1. This rule has been issued on two grounds (1) that the elements necessary to constitute an offence under Section 6(1), Bengal Food Adulteration Act 6 of 1919 have not been proved and (2) that as the mustard oil, the subject matter of the case was, sold to the Sanitary Inspector not as mustard oil but as mixed mill oil and as the signboards in the shop indicate that mixed mill oil for lighting purposes is only sold the conviction under Section 6(1) of the Act is not sustainable. Both the grounds may be considered together.
2. The facts are that the Sanitary Inspector on the authority from the Chairman of the Municipality went to the shop of the accused and purchased a quantity of mustard oil which he says was for human consumption. After his purchase he divided the oil according to the Act into three parts one of which was kept with the shop-keeper. It was found on analysis that the oil sold was adulterated mustard oil and the owner of the shop was prosecuted and fined Rs. 200. It has been found by the trial Court that the oil was sold as mustard oil for human consumption and that the oil sold was adulterated. Reading Section 5 and Sections 6 and 7 of the Act together it would appear that the articles enumerated in Section 6 are presumed to be articles of food therefore it has been made penal to sell any such article in an adulterated condition, the presumption being that it was sold for human consumption. This is clear as in Section 5 of the expression 'articles of food' is used whereas in Section 6 there is no express provision that the articles mentioned in that section must be sold as articles of food. But the Act itself is for making provision for the prevention of adulteration of food and therefore the articles mentioned in Section 6 axe considered to be articles of food1 and the sale thereof in an adulterated condition is made punishable. Now in this case the facts sufficiently proved and found by the lower Court are that the oil was sold by the petitioner to the complainant and that the oil was found to be adulterated. The petitioner says that he had put up a sign board on his shop that he was selling adulterated mustard oil. With regard to this sign board I am inclined to believe the Sanitary Inspector when he says that it was not there on the day of the occurrence but it has been subsequently put up. But in my judgment even if this sign board was on the shop it will be no defence to say that he had notified to the public that he was selling adulterated food.
3. The Food Adulteration Act makes it penal to sell adulterated articles. It does not excuse the offence on the ground that the purchaser knew that what he was purchasing was not pure food stuff. The Act was intended to protect the public from using adulterated articles and therefore it has made it penal to sell these adulterated articles to persons irrespective of the fact that the purchaser knew the article to be adulterated or otherwise. With regard to the articles mentioned in Section 6 they are ordinarily articles of food and it is no defence to say that these articles can be adulterated and sold in the market with the publication of the fact that they are adulterated. Section 7 of the Act makes the storing of adulterated things penal. In this case it is admitted that, the accused sells in his shop ghee, flour, atta etc which are sold for human consumption. He also sells mustard oil and there is no evidence and no allegation for what purpose the mustard oil which is said to be adulterated was sold in the shop except what is stated on the signboard. On the other hand there is evidence that mustard oil is purchased from his shop by people or consumption as an article of food. His own witness 2 says that no better stuff is available, that he always purchases mustard oil for human consumption from the shop though it was advertised as mixed oil. As I have said it is no defence to say that because it was advertised as mixed oil the seller though he sells the article for human consumption is entitled to plead that he had told the purchaser that it was not pure in defence in a prosecution under the act. As the Act is intended for the safety of the people, in my judgment it should be construed liberally. It is no defence to the accused that the adulterated oil is stored in his shop for some purpose other than for consumption as an article of human food. I cannot say that even if he had taken that defence it would have been a good answer. But it is clear that the adulterated mustard oil is kept in his shop for being sold to persons form consumption as an article of food. In the sign board which he says he put up in his shop it is said that mustard oil is sold for lighting purposes. But there is no evidence that any one purchases it for that purpose. As I understand the signboard has come into prominence since this case. There is also evidence as found by the Magistrate that the accused's shop supplies to the locality the oil at a wholesale rate to small shop keepers who sell it by retail to the inhabitants of the locality for consumption as an article of food. The mischief therefore which is done by his selling adulterated oil in his shop is very great.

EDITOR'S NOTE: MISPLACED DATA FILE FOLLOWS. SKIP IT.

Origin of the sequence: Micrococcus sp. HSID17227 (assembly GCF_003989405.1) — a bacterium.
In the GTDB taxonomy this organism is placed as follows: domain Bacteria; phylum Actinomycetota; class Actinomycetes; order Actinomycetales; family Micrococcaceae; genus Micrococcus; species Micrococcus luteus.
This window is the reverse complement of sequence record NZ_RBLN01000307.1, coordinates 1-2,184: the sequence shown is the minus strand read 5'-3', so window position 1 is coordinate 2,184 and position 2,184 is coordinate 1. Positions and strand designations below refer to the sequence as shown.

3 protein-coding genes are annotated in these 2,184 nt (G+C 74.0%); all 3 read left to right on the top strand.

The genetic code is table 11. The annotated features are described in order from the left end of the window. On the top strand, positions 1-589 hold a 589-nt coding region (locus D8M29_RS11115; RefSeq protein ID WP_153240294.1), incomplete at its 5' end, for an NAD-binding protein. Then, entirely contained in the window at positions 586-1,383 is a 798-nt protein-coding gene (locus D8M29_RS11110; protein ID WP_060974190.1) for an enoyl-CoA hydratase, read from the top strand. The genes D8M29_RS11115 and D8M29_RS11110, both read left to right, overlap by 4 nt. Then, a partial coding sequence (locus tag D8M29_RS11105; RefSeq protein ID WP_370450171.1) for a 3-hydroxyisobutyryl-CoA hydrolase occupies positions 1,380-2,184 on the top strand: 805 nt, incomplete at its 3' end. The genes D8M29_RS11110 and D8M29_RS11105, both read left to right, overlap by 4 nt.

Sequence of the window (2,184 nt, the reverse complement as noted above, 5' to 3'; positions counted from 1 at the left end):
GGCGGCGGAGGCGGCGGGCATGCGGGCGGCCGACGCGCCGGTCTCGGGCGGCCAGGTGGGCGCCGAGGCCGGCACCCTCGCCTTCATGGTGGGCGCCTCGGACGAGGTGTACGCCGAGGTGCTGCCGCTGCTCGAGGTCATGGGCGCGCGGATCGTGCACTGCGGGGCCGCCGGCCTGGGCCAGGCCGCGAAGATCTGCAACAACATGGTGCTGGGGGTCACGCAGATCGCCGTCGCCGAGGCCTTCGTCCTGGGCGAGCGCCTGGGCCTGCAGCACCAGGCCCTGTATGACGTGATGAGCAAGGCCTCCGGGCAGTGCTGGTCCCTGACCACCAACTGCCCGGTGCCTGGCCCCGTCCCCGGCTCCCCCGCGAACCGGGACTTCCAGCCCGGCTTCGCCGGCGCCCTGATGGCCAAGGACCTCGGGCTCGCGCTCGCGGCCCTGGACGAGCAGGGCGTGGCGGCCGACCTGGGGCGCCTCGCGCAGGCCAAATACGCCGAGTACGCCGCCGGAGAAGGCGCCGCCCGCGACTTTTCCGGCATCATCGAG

4. I am accordingly of opinion that on the evidence in the case the learned Magistrate has come to a right decision and the conviction must be sustained. This rule is discharged.